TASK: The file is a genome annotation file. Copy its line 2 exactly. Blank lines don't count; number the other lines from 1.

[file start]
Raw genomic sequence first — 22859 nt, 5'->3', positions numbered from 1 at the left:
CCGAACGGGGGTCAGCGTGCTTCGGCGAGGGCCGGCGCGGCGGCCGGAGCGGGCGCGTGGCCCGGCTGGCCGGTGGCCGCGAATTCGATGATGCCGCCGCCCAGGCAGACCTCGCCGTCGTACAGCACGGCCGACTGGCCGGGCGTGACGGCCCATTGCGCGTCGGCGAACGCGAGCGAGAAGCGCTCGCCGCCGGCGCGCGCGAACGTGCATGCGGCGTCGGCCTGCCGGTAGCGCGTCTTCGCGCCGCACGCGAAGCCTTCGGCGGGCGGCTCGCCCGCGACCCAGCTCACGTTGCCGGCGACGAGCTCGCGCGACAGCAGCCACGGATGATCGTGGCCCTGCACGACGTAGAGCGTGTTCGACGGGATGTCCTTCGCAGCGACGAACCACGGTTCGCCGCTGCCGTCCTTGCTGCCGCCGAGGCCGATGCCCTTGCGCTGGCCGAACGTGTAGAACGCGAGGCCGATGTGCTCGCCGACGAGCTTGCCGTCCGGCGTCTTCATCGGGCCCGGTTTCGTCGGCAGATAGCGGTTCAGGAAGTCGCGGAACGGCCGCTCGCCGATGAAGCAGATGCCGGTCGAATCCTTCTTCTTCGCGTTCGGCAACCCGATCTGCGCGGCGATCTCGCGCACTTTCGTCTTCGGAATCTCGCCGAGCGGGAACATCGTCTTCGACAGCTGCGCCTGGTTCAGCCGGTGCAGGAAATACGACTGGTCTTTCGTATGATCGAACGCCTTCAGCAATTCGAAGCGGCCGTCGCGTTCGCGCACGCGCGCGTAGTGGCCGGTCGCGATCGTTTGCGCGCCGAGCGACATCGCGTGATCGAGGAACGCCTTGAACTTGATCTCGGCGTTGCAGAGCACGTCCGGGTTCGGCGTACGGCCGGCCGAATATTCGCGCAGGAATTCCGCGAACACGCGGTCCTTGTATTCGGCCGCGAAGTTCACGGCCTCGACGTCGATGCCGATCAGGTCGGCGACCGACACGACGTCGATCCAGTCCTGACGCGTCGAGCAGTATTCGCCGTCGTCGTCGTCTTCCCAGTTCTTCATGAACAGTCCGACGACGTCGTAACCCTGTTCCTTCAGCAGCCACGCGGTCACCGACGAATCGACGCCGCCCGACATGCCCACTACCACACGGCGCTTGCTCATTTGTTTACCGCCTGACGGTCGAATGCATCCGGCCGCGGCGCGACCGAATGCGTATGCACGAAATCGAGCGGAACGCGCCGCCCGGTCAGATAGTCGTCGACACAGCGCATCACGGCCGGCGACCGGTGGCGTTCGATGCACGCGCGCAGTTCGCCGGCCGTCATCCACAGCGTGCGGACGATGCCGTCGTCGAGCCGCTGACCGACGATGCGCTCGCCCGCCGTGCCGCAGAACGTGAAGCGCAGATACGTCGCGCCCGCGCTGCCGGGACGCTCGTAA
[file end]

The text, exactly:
CCGAACGGGGGTCAGCGTGCTTCGGCGAGGGCCGGCGCGGCGGCCGGAGCGGGCGCGTGGCCCGGCTGGCCGGTGGCCGCGAATTCGATGATGCCGCCGCCCAGGCAGACCTCGCCGTCGTACAGCACGGCCGACTGGCCGGGCGTGACGGCCCATTGCGCGTCGGCGAACGCGAGCGAGAAGCGCTCGCCGCCGGCGCGCGCGAACGTGCATGCGGCGTCGGCCTGCCGGTAGCGCGTCTTCGCGCCGCACGCGAAGCCTTCGGCGGGCGGCTCGCCCGCGACCCAGCTCACGTTGCCGGCGACGAGCTCGCGCGACAGCAGCCACGGATGATCGTGGCCCTGCACGACGTAGAGCGTGTTCGACGGGATGTCCTTCGCAGCGACGAACCACGGTTCGCCGCTGCCGTCCTTGCTGCCGCCGAGGCCGATGCCCTTGCGCTGGCCGAACGTGTAGAACGCGAGGCCGATGTGCTCGCCGACGAGCTTGCCGTCCGGCGTCTTCATCGGGCCCGGTTTCGTCGGCAGATAGCGGTTCAGGAAGTCGCGGAACGGCCGCTCGCCGATGAAGCAGATGCCGGTCGAATCCTTCTTCTTCGCGTTCGGCAACCCGATCTGCGCGGCGATCTCGCGCACTTTCGTCTTCGGAATCTCGCCGAGCGGGAACATCGTCTTCGACAGCTGCGCCTGGTTCAGCCGGTGCAGGAAATACGACTGGTCTTTCGTATGATCGAACGCCTTCAGCAATTCGAAGCGGCCGTCGCGTTCGCGCACGCGCGCGTAGTGGCCGGTCGCGATCGTTTGCGCGCCGAGCGACATCGCGTGATCGAGGAACGCCTTGAACTTGATCTCGGCGTTGCAGAGCACGTCCGGGTTCGGCGTACGGCCGGCCGAATATTCGCGCAGGAATTCCGCGAACACGCGGTCCTTGTATTCGGCCGCGAAGTTCACGGCCTCGACGTCGATGCCGATCAGGTCGGCGACCGACACGACGTCGATCCAGTCCTGACGCGTCGAGCAGTATTCGCCGTCGTCGTCGTCTTCCCAGTTCTTCATGAACAGTCCGACGACGTCGTAACCCTGTTCCTTCAGCAGCCACGCGGTCACCGACGAATCGACGCCGCCCGACATGCCCACTACCACACGGCGCTTGCTCATTTGTTTACCGCCTGACGGTCGAATGCATCCGGCCGCGGCGCGACCGAATGCGTATGCACGAAATCGAGCGGAACGCGCCGCCCGGTCAGATAGTCGTCGACACAGCGCATCACGGCCGGCGACCGGTGGCGTTCGATGCACGCGCGCAGTTCGCCGGCCGTCATCCACAGCGTGCGGACGATGCCGTCGTCGAGCCGCTGACCGACGATGCGCTCGCCCGCCGTGCCGCAGAACGTGAAGCGCAGATACGTCGCGCCCGCGCTGCCGGGACGCTCGTAA